But his life wasn't all about football. When his mother was alive, when he was seven years old, she had started him taking piano lessons. The piano gave him his first taste of freedom, as the music he created was his own, not anyone else's.

Mitchell's piano lessons stopped after his mother's death. He tried to continue playing, but without the lessons, his playing slowed to a halt and his dad sold his piano. He hadn't played since then. To his dad, playing the piano didn't seem beneficial in making Mitchell into the man he wanted him to become. For Mitchell's part, he missed the time he could spend at the piano. He felt his freedom to be himself being sucked away from him.

When he moved into the new house, he discovered the music room. As he walked around the house, exploring where he was about to be living, he walked into an unknown room off of the living room, and his heart jumped. There, in the center of the room was a baby grand piano. When his dad bought the new house in Tiburon, the baby grand piano came with house. It was covered with a dust cloth as if it were in storage. He glanced around the room to find windows along two sides of the room, flooding it with sunlight. He knew this was going to be a happy place for him.

Mitchell slowly walked toward the piano, keeping his eyes on it. As he touched the covering, the first tear slowly slid down his left cheek. He now knew he had a friend in this new house.

His right hand grabbed a handful of covering and pulled it back, exposing his dream. Mitchell stared at it for a while, searching out all of its details. The luster of the surface was amazing to him. He walked around the piano, looking at every detail until he approached the bench where he would be seated.

"Oh, my God," Mitchell said out loud as he saw the name on the piano. It was a Steinway.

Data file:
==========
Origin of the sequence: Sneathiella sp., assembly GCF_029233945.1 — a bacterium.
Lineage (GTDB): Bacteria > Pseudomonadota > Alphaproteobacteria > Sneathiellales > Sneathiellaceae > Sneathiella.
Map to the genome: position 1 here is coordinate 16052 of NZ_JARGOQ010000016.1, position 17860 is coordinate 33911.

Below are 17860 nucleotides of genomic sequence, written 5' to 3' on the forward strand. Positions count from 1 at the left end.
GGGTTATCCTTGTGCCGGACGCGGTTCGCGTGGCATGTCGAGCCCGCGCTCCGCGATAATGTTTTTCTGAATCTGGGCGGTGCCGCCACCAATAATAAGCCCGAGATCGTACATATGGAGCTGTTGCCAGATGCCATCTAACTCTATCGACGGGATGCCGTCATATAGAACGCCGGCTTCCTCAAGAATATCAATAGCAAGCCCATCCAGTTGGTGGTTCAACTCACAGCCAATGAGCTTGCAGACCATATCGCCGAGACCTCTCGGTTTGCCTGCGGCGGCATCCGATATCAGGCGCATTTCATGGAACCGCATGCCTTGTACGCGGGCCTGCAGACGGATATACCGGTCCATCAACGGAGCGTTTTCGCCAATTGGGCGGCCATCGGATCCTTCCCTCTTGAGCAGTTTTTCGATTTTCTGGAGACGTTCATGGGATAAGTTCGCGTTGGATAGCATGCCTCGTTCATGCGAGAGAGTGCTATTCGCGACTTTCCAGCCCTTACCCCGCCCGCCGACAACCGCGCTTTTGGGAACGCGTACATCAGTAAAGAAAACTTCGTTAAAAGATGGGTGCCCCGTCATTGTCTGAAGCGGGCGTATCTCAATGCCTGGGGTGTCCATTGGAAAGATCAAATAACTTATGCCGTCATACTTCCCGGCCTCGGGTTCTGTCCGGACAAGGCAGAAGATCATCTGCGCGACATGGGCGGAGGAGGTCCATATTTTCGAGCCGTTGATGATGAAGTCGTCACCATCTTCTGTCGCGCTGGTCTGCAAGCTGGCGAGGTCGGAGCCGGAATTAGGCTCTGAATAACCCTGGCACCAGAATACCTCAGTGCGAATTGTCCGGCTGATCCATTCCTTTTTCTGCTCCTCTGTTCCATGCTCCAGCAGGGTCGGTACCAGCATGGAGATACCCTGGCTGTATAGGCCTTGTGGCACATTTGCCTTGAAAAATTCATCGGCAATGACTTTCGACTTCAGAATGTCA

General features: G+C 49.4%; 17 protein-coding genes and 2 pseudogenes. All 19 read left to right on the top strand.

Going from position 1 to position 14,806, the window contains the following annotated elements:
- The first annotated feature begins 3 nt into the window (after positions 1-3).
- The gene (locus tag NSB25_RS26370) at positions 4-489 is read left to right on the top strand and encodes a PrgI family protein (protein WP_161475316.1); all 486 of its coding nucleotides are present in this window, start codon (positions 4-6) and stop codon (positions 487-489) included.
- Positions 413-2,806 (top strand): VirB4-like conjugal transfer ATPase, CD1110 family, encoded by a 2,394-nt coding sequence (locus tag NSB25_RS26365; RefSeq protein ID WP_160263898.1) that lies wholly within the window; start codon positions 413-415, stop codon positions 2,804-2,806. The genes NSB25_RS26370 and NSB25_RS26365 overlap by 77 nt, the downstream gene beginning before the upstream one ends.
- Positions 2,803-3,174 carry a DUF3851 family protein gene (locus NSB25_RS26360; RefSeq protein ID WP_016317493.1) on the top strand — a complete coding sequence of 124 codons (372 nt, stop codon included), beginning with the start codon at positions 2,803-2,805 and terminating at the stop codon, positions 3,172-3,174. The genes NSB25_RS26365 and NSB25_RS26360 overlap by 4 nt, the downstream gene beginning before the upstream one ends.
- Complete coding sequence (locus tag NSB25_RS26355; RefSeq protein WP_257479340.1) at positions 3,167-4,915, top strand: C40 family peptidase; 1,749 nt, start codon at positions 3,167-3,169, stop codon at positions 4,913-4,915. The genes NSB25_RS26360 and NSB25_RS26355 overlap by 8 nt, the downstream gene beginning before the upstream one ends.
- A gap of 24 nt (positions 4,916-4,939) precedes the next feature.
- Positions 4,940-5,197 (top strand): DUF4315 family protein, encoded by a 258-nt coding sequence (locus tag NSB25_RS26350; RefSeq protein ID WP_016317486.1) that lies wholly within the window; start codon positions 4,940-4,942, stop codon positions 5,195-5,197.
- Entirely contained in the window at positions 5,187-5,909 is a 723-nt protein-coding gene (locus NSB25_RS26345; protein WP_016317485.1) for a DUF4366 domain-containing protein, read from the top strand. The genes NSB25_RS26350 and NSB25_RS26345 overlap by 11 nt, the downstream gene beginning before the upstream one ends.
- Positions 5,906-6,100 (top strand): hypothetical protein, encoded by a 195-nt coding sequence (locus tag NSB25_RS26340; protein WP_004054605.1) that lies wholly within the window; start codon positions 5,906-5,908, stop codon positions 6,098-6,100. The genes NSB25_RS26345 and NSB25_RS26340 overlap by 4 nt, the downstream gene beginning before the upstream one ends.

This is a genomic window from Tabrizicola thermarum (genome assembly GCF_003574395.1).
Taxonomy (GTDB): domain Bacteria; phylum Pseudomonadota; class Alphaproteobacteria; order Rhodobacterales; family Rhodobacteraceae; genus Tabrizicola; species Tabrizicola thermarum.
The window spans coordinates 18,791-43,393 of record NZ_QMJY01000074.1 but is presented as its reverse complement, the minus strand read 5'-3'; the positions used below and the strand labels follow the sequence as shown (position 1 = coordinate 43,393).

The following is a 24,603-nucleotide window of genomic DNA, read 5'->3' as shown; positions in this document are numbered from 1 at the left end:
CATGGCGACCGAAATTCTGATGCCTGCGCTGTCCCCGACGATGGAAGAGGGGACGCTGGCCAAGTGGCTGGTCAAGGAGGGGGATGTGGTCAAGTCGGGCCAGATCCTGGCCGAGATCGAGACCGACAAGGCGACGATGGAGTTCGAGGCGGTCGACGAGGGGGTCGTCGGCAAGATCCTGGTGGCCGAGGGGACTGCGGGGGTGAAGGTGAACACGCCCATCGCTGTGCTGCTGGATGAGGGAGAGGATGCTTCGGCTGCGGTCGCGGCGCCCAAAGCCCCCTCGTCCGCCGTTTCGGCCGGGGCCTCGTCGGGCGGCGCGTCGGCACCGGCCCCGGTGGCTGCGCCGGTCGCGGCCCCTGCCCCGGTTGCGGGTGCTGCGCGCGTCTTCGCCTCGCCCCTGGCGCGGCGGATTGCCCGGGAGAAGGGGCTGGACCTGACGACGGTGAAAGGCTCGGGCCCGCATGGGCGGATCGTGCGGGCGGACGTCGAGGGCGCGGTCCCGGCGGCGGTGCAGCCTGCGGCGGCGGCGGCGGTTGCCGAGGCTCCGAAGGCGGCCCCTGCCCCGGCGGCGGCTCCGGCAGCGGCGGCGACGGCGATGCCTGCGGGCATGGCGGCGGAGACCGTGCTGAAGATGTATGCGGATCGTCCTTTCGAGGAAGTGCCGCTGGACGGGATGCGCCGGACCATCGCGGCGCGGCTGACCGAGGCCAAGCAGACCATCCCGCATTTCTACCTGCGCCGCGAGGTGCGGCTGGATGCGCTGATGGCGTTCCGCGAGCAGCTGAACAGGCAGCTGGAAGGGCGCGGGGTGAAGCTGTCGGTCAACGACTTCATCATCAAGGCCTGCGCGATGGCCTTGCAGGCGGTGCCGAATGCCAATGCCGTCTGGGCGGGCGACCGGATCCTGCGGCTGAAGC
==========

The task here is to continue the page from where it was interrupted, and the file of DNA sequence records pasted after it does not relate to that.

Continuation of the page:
Mitchell stared at the name for over a full minute, not believing what he was seeing, but his head was full of imagining what had been in the past, and what might be ahead. His heart was crying out for his past dreams, the freedom it had given him, and the encouragement his mother had flourished on him.

Mitchell looked toward the ceiling with hope in his eyes and smiled.

Trevor Cranston grew up in Southern California, but his family moved to Mill Valley when he was twelve years old. Trevor easily made friends at school because he was always the first one to start a conversation with virtually anyone at school. He was the antithesis of Tim Sorenson because he was an outgoing youth, an extrovert. His mother and father often wondered why their outgoing son would become such close friends with that introverted Sorenson boy. Trevor would make fun of Tim for wanting to sing in a musical, but Tim would come back by asking Trevor why he didn't appreciate the finer things in life. Both boys would always wind up laughing with each other. But Trevor also had a dark side; he would become very jealous of anyone he thought was better than himself. He cherished his possessions, be it his grades at school or even his friends. This would eventually lead to his parting ways with Tim Sorenson.

High school started the Monday of February 13, 2012, late for the start of the spring semester due to some construction. Students were gathering their books and notebooks from their lockers to try to be prepared for their first couple of classes before the morning break when they would have a chance to return to those lockers and get ready for their next series of classes. I had just opened my locker when Kim approached and put her arm around my waist.

"Hey, love," Kim Smithfield whispered as she nestled her ear onto my arm.

I looked down at her and smiled while Kim looked up at me, still holding onto my arm. Kim was my best friend in school, but she wasn't my 'girlfriend.'

"Some sleepy bird told me, Kim, you're going to be in the school musical this spring," I said.

She let go of my arm and stood taller. "Yup, I'm going to be playing the role of Julie Jordan. It's so cool. I get to be pregnant and have a kid. Wow!"

Jordan frowned down at her, and Kim noticed the frown as she watched him.

Just then, my attention shifted to a familiar face walking along the school hallway. It was Mitch Toller, and I watched as Mitch and his beautiful face approached me. Mitchell was a good-looking boy, almost too cute for a teen. His hair was a golden brown rather than the dark brown of the other night in the rain. But Michell's eyes were what attracted me the most. They were the most expressive I had ever seen.

Mitchell nodded in recognition of me as he passed. I returned the recognition by also nodding.

I received another shock that evening as me and my family were having dinner.